Office Database Spreadsheet Word Processor Presentation

Linux Mint comes with a good selection of software. Most of your computing needs will probably be met without needing to add much software but if you need to, it shouldn’t be a problem (see the managing software section).

One of the first things I did was to check Software Manager for Google’s Chrome browser. I was disappointed but not really surprised to see it wasn’t available. I downloaded it from Google’s Chrome page instead and added it to my Linux Mint 8 system.

So far I’m extremely impressed with Chrome in Linux (and on Mac OS X and Windows). It is much faster than Firefox and I think it’s a good candidate for inclusion in all distros at this point. Until Firefox begins to match its performance, Chrome will be my default browser. I hope to see Chrome included by default in the next release of Linux Mint.

Managing Software
Adding & Removing Software
Managing software in Linux Mint is very easy. Just click the Linux Mint menu button on the panel at the bottom of your desktop and choose Software Manager. I noted some of the changes to Software Manager above in the earlier part of the review.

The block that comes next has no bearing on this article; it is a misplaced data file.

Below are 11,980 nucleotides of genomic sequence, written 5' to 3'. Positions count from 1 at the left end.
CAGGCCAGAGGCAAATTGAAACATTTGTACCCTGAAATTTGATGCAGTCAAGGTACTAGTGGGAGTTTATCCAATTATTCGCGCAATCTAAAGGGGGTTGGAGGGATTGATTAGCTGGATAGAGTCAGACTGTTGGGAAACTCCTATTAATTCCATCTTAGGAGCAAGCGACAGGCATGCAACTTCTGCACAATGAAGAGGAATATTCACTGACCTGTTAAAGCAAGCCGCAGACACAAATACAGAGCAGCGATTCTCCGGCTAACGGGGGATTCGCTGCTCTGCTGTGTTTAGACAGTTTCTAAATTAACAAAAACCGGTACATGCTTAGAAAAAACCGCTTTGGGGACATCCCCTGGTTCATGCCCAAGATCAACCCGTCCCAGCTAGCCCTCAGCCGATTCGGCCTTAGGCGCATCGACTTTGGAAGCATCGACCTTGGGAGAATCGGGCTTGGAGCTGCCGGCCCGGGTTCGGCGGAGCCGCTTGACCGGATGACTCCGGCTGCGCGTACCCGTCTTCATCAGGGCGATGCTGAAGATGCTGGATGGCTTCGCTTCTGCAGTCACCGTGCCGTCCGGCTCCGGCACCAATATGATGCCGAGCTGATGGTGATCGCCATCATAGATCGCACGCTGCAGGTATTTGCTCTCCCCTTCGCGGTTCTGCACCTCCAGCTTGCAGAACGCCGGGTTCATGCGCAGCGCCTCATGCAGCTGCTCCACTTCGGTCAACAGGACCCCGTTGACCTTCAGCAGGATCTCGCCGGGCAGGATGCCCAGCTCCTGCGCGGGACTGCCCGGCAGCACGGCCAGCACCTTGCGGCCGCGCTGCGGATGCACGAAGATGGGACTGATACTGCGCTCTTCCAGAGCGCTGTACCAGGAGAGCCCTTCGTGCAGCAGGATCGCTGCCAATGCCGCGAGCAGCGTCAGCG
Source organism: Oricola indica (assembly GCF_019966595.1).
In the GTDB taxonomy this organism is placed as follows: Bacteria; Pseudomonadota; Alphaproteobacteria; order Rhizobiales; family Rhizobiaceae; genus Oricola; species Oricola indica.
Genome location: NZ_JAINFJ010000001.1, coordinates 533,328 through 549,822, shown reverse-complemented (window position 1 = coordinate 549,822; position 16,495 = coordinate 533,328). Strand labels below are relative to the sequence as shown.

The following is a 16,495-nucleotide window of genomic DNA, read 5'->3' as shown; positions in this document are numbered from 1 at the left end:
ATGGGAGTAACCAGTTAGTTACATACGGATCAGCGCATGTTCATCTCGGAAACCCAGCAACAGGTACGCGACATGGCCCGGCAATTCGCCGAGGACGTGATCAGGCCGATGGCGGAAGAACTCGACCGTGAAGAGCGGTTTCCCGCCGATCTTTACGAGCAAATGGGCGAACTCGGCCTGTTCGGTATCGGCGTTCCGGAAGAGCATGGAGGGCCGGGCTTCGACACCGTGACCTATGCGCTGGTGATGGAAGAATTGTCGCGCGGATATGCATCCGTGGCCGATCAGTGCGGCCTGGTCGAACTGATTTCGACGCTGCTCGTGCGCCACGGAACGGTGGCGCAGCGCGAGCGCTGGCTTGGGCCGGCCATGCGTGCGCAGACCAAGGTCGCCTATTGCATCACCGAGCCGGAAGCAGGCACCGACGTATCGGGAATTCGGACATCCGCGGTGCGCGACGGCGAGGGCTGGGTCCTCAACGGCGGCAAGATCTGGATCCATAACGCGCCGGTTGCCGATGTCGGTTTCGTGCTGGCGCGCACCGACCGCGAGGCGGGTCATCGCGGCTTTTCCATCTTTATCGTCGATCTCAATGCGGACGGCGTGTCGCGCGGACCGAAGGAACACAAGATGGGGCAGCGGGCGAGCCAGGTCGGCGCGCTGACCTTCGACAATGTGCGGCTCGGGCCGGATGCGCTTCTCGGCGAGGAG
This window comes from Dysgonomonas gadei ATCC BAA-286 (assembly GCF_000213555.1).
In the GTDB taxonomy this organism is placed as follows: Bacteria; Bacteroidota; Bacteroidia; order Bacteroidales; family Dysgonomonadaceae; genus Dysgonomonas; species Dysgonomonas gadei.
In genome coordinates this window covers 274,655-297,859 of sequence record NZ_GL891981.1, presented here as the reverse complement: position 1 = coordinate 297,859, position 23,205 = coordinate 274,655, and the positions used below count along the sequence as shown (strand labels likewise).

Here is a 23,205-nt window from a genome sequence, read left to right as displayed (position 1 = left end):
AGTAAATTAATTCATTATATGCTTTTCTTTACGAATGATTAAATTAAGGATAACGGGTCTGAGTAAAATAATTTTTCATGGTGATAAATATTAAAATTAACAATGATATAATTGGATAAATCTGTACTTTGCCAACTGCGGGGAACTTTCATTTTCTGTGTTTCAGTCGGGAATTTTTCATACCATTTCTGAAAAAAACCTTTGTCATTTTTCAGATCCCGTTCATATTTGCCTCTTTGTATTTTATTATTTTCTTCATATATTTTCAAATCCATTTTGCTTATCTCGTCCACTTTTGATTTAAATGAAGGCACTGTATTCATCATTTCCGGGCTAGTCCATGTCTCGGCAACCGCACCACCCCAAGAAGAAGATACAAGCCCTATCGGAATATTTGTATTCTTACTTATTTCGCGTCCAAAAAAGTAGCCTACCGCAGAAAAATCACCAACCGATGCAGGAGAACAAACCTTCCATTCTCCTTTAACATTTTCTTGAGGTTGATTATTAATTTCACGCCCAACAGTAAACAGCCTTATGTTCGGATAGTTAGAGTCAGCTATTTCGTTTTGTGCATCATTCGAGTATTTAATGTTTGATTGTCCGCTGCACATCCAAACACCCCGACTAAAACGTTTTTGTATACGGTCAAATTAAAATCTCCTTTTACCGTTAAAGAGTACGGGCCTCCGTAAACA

Suffice to say that using Software Manager is very easy and even newbies to Linux Mint 8 shouldn’t have problems adding or removing software as it’s a very comfortable tool to use.


Software Repositories
Linux Mint 8 makes it easy to add additional software repositories. Click the Linux Mint menu button then Administration then Software Sources; then choose Other Software and click the Add button; then type in the apt line to add your repository to Software Sources.

The default repositories include Linux Mint’s own (listed under the Linux Mint Software tab) and other repositories (including Canonical’s) are listed under the Other Software tab.

Browse the Linux Mint 8 software manager to add more applications.
Browse the Linux Mint 8 software manager to add more applications.

Sound and Multimedia
One of Linux Mint’s biggest strengths has always been that it comes bundled with codecs that make it work beautifully for multimedia. This is one of the reasons why I usually recommend it over generic Ubuntu for desktop use. Why bother downloading additional stuff to get multimedia working properly? Linux Mint makes it about as easy as it gets in Linux.

YouTube & Flash
I fired up Chrome and headed to YouTube. This time around I searched for Led Zeppelin – one of my all time favorite bands – and blasted the Immigrant song. Sound and video quality were good. I had no problems enjoying Zeppelin on YouTube.